Go Tell it on the Mountain – James Baldwin

Phew. Done. Now, perhaps I can stop humming that bl**dy song every waking hour.


Go Tell it on the Mountain was picked as this month’s read for our bookclub by the simple expedient of pointing randomly into the shelves at Krambua* which are furnished with second-hand books. Not a bad result, really, it could probably have been much, much worse (I wasn’t at that meeting, so I don’t know what else is on those shelves, but I’ll check next time).

It’s James Baldwin’s first novel, and a good read. The quotes on my copy says he knows the Harlem language, which I have no reason to doubt. It’s almost always easier to point out what I don’t like about a book than what I do, so excuse me if this is a bit lopsided, but here goes: For one thing, I had a hard time keeping apart the events happening in Harlem and the events happening in «the south». The first setting is immensly urban, the second, as far as I can tell, is supposed to be rural. The pictures in my head, though, were mostly a sort of mix-up with a bit of spagetti western clap-board towns thrown in for good measure. The latter I take full responsibility for, but I feel Baldwin has to shoulder some of the blame for not making the settings distinct enough. Though it could be argued that he was doing it on purpose to show that nothing really changes and you can take the boy out of x, but never the x out of the boy or something. That would not sit well with the blurb on my copy claiming Baldwin deals with the old generation versus the new generation and the change in values, however Balwin can’t be blamed for the blurb, and I think the blurb-writer was a bit off in any case, it seems to me the old generation and the new have a lot in common and it’s down to individuals to make change. So there is that. The second quarrel I had is that I felt the novel ended somewhat prematurely. Perhaps I just didn’t understand it, but, well, I sort of wanted a bit MORE to happen. Like some of this change, which is in the air the whole way through, but which doesn’t really materialise.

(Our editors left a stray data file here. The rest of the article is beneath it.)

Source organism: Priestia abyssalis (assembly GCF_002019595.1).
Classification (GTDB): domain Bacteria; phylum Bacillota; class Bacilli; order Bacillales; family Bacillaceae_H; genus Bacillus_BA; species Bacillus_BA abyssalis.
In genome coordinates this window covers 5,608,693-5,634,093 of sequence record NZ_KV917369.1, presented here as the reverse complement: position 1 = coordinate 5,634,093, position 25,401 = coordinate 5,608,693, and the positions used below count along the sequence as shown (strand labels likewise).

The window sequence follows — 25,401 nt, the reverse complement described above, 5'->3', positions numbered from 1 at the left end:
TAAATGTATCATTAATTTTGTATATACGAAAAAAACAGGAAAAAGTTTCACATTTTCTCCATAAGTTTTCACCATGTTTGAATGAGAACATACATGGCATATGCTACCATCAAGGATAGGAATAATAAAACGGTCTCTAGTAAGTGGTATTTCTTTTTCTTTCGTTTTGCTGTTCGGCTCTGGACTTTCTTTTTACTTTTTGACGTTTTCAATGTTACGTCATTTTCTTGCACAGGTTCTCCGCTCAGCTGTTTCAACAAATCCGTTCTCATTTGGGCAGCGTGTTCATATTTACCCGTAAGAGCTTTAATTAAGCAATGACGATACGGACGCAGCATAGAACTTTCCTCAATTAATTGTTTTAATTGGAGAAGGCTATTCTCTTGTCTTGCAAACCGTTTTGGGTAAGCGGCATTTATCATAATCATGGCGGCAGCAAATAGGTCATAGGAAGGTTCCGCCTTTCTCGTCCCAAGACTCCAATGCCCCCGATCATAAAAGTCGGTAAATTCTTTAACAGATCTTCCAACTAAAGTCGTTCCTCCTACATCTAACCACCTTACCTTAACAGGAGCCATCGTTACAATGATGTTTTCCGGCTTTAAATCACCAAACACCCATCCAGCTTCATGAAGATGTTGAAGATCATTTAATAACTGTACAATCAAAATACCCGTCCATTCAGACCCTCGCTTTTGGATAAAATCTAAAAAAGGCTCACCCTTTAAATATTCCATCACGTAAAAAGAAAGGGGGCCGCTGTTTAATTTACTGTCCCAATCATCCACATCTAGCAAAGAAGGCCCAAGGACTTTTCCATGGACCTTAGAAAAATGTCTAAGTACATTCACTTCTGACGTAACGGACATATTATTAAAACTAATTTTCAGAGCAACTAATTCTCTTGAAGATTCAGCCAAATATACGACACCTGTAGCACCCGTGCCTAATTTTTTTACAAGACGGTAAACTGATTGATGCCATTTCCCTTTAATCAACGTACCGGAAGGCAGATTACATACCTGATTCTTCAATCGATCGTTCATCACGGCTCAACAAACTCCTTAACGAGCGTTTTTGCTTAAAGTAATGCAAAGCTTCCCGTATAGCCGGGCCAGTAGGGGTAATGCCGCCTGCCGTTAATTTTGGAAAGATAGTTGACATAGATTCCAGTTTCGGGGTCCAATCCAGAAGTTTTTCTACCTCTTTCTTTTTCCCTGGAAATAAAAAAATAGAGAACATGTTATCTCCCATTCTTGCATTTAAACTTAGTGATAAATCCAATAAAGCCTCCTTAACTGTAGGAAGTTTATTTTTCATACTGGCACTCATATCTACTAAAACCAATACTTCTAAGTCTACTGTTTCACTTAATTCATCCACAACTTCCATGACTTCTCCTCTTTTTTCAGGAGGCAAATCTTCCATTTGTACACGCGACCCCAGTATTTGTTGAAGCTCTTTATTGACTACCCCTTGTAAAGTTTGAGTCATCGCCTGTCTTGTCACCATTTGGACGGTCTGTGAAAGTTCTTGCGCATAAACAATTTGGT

Still and all, I gave it four out of five stars on Goodreads.

And I’m ticking off all sorts of things: A new to me author makes it the first book in my Boktolva, and surely, surely it can be called a classic? Well, it’s a 1001 book, so I call it a classic. And I guess I’m a bit early for black history month, but it seems a fitting read to celebrate the second inauguration of Barack Hussein Obama (who I have great hopes for now that he doesn’t need to worry about reelection).

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